Headline Magazine – Spring 2013

The Spring 2013 issue of Headline Magazine is now available. Headline is an excellent source of news, events and research for the BC brain injury community. The magazine is produced quarterly by Mike Rossiter and Janelle Breese Biagioni.

In this issue:

  • The BC Brain Injury Association (BCBIA) and the Pacific Coast Brain Injury Association (PCBIA) Annouce Merger
  • BC Housing Grants Available for Home Adaptations
  • Paul Hardy Receives Queen’s Diamond Jubilee Medal
  • Chronic Traumatic Encephalopathy: Worth Talking About
  • And more

Read more

U.S. Proposal for Brain Research Echoes International Call to Reduce the Burden of TBI

Brain scan imagesLast week, President Obama called for $110 million to fund a brain-mapping study, akin to the human genome project. The President said he will include the funding for the “Brain Research through Advancing Innovative Neurotechnologies” (BRAIN) Initiative, in his 2014 budget. Already underway at the National Institutes of Health, it’s hoped that the BRAIN Initiative will eventually yield methods of treating, preventing and curing traumatic brain injury as well as disorders like Alzheimer’s, schizophrenia, autism and epilepsy.

For traumatic brain injury this initiative has the potential to:

a) Advance our knowledge of the mechanisms of brain injury and recovery, and;

b) Help develop better diagnostic tools and treatments for brain injury.

This is one of several key international investments into traumatic brain injury research. The Canadian Institutes for Health Research (CIHR), in collaboration with the European Commission (EC) and the National Institutes of Health (NIH), has set up the International Initiative for Traumatic Brain Injury Research (InTBIR). Established in 2011, this initiative aims to advance clinical traumatic brain injury research, treatment and care in order to “improve outcomes and lessen the global burden of traumatic brain injury by 2020.”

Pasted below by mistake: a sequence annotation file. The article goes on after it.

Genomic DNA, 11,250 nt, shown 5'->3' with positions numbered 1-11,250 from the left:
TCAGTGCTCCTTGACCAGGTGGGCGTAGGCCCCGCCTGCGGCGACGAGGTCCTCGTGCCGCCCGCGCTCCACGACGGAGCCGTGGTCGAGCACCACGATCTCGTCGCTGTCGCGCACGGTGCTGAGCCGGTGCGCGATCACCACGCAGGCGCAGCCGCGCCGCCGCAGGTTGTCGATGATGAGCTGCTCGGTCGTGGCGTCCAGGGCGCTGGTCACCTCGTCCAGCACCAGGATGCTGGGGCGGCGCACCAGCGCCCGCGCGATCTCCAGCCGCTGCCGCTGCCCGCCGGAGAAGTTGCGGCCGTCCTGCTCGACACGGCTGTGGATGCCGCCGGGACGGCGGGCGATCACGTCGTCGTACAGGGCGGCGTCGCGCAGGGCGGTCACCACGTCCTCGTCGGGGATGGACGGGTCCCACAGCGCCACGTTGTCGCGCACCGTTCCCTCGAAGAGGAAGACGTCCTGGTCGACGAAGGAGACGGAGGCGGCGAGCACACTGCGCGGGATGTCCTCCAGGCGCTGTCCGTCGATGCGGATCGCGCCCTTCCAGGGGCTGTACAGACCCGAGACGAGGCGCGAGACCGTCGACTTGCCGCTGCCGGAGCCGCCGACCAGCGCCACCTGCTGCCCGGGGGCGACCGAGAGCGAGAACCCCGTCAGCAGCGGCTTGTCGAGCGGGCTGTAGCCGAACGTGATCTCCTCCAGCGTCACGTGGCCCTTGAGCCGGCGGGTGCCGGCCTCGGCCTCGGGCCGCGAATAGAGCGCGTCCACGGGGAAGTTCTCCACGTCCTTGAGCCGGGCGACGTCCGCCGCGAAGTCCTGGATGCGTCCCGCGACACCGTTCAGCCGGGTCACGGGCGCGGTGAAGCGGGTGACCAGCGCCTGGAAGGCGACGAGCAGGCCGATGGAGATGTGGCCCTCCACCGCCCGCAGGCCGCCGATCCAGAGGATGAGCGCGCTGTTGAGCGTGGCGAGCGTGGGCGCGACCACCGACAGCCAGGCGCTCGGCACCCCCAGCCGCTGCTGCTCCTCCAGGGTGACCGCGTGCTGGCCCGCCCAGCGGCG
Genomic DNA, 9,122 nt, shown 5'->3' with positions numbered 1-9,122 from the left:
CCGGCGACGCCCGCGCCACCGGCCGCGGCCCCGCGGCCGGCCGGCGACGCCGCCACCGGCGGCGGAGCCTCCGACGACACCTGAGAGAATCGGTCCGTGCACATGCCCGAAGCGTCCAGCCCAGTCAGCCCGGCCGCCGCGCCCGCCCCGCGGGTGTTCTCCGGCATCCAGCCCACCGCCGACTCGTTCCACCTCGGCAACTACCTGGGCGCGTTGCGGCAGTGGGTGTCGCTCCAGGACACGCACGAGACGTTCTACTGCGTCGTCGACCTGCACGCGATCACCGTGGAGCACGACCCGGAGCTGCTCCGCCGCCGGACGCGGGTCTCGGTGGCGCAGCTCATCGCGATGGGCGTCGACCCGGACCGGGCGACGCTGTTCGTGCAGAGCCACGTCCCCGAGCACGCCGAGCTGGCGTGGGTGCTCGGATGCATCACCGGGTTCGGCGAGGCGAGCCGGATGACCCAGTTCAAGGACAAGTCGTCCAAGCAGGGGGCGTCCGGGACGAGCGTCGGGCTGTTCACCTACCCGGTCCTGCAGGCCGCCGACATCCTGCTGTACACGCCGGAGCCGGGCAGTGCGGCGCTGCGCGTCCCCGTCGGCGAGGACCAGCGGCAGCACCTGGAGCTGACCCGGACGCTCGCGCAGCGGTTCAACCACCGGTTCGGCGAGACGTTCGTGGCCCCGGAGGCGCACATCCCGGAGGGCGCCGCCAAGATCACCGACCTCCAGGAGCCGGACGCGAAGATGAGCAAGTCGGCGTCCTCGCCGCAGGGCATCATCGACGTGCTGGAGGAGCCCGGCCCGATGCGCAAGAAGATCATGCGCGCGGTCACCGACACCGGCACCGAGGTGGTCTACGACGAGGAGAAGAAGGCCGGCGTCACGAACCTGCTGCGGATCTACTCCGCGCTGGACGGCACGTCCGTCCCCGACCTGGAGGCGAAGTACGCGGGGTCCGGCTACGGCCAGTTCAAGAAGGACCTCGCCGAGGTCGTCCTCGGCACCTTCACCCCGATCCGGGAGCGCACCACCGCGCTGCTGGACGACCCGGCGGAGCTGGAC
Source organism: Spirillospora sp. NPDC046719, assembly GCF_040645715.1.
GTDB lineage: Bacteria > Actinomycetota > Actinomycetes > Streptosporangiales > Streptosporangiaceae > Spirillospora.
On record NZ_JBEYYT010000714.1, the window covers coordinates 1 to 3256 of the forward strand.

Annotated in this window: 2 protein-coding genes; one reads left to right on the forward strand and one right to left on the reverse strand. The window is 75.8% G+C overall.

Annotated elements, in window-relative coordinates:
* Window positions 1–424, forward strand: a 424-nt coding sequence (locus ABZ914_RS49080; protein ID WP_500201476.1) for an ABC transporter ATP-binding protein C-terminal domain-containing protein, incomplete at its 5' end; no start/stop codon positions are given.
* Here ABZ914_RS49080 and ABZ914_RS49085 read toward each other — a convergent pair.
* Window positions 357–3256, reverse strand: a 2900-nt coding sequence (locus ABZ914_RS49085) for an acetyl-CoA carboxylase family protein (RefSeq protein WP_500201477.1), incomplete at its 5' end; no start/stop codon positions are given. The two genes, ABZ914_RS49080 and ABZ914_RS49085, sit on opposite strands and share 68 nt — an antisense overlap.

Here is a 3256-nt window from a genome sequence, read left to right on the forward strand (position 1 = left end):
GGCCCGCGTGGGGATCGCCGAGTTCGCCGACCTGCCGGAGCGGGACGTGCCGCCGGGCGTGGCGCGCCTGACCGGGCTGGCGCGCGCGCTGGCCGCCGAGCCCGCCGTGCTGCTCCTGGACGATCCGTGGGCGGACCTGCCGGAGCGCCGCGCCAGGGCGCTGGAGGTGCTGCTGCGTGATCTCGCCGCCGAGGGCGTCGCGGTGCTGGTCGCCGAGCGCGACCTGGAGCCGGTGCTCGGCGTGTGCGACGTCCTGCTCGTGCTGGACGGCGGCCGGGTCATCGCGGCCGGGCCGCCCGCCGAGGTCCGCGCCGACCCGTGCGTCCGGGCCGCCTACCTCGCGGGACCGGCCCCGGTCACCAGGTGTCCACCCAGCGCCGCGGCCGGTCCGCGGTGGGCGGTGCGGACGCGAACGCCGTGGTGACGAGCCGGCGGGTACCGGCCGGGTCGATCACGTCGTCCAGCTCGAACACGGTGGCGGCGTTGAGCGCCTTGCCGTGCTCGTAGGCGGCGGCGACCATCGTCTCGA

TBI is the leading cause of disability in individuals under the age of 45. The annual incidence of TBI is 500 per 100,000 people in North America and Europe and is steadily increasing due to an increased number of motor vehicle accidents, particularly in low- and middle- income countries. The World Health Organization (WHO) predicts that deaths from road traffic incidents (primarily due to TBI) will double between 2000 and 2020 and TBI will rise to the third leading cause of global mortality and disability by 2020 (WHO, 2009).

Not only does TBI have devastating effects on survivors and their loved ones, but also results in high socio-economic costs to society. As a result TBI has become one of the priorities in the national research agendas of many countries.


Invisible Bicycle Helmet Acts like Airbag

Watch “The Invisible Bicycle Helmet” by Fredrik Gertten, a 3-minute documentary fi

lm – part of the Focus Forward Films series.

Two female Swedish industrial designers have attempted to revolutionize helmet safety…and fashion. The ‘helmet’, which takes the form of a collar during regular use, inflates around the rider’s head when it senses a crash. The result is a giant puffy hood made of nylon that is able to withstand contact with concrete.

“The innovative Swedish inventors have successfully taken helmet issues beyond hockey and motorcycle helmets — that’s a good thing,” says Brian Webster Q.C.

“Bike helmets are a serious safety device. Helmets do reduce injuries particularly in falls from bikes, but unless they are worn they are useless. Many jurisdictions DON’T have helmet laws, so anything that highlights the importance of bike helmet safety and encourages proper helmet use has a huge potential benefit in reducing TBI frequency or severity.”


Find out more:

Hovding: The Invisible Bicycle Helmet website

ABC News Article: “‘Invisible Bike Helmet’ Keeps Hair Intact and Your Head Safe.”